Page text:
I've been pondering Acts 3, which tells of the healing of a lame begger. I'm thankful that the Lord heals. I've seen and experienced his healing. Still, I'm deeply wary of most modern faith-healers
I notice several ways in which the incident in Acts 3 differs from many modern claims of healing.
• Peter and John didn’t advertise a healing service.
• They had no money.
• The healing came without anything to set the mood—No repetitive songs, other than his begging. No faith-building sermons. No testimonies.
• There was no hint that everyone who was not healed of something lacked faith.
• The people recognized the man as the one who used to beg, who’d been lame from birth.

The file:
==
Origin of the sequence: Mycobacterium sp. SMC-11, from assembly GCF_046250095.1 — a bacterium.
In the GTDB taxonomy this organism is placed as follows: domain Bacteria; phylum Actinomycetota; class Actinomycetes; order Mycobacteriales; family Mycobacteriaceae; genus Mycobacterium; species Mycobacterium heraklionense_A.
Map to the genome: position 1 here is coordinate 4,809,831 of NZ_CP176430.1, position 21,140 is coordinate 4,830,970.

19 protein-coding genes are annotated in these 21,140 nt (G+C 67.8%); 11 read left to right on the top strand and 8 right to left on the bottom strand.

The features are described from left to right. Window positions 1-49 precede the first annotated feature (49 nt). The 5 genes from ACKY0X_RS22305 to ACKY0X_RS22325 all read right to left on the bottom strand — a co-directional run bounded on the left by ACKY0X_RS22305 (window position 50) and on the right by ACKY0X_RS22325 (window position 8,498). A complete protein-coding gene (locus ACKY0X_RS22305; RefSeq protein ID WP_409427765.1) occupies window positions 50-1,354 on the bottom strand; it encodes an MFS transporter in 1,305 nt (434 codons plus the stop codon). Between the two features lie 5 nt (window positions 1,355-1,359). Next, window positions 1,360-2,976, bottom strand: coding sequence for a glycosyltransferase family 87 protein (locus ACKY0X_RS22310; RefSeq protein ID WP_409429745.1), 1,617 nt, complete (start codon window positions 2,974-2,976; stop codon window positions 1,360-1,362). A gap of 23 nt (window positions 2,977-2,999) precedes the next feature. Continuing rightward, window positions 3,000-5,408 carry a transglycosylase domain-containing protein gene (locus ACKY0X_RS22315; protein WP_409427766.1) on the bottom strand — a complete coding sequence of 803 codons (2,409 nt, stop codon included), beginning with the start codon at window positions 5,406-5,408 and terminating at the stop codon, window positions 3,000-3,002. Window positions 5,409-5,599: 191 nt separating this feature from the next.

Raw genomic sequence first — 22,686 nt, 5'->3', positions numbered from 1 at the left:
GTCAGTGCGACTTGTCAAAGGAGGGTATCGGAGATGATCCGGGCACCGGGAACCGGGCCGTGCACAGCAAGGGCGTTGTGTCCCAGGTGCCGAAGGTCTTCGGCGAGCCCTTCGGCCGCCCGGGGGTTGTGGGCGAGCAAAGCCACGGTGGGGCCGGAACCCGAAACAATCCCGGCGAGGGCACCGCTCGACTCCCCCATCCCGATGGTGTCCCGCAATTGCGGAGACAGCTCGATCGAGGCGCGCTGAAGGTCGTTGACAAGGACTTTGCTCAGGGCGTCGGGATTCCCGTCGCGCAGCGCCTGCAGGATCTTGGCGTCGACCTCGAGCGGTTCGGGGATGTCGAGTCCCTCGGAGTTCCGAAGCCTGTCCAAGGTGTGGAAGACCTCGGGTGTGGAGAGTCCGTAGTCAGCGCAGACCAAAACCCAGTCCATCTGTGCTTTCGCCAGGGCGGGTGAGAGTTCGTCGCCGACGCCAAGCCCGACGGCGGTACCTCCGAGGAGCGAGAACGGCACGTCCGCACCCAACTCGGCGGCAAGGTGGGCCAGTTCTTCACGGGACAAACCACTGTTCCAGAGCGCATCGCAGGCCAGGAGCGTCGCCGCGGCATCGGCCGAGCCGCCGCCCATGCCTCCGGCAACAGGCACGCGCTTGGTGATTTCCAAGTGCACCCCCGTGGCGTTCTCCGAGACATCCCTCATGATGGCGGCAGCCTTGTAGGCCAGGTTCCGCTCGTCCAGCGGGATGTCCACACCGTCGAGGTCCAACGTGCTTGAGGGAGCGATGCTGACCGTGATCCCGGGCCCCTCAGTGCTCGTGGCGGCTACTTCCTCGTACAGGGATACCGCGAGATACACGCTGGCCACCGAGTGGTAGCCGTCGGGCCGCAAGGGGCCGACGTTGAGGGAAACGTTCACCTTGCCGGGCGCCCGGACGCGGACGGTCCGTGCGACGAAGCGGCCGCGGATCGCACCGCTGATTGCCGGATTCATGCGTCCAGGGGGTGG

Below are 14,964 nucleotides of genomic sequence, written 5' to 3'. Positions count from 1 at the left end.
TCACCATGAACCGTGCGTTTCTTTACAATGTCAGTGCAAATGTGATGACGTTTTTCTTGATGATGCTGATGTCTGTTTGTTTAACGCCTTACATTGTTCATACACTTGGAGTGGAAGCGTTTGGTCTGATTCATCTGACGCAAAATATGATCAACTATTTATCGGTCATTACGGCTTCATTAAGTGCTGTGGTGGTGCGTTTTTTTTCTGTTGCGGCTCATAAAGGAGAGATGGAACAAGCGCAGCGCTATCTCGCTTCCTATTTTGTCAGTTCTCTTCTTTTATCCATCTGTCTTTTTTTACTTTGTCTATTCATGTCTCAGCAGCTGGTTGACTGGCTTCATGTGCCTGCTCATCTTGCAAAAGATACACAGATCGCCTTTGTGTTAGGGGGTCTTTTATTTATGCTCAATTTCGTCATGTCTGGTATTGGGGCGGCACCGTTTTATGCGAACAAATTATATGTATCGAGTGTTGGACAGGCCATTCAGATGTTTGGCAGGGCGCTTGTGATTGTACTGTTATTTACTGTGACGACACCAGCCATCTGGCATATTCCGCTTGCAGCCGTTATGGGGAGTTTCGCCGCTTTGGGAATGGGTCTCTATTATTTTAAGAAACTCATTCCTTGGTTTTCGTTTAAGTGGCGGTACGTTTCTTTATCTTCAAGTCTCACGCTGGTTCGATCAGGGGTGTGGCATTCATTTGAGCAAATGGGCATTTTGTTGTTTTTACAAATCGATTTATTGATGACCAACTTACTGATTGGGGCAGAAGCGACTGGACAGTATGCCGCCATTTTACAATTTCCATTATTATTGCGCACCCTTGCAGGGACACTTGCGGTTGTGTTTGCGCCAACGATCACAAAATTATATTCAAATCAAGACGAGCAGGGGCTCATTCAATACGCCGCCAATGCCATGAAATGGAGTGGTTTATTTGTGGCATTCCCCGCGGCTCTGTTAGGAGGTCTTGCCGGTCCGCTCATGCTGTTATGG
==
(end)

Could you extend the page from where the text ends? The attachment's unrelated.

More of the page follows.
• The Lord, not Peter nor John, received the glory.
• Peter's sermon to the amazed crowd was not about how to get their own physical healing. It was the gospel. He told the people that they were sinners who could be saved if they repented and trusted in Jesus.
Miracles don’t happen on our schedule. They don’t happen according to our plans. They don’t come to enrich the miracle-workers. They are interruptions to ordinary days. They come at the intersection of faith and need—but not just faith in faith. Faith in Jesus! They come not with the power of faith, but with the power of Jesus.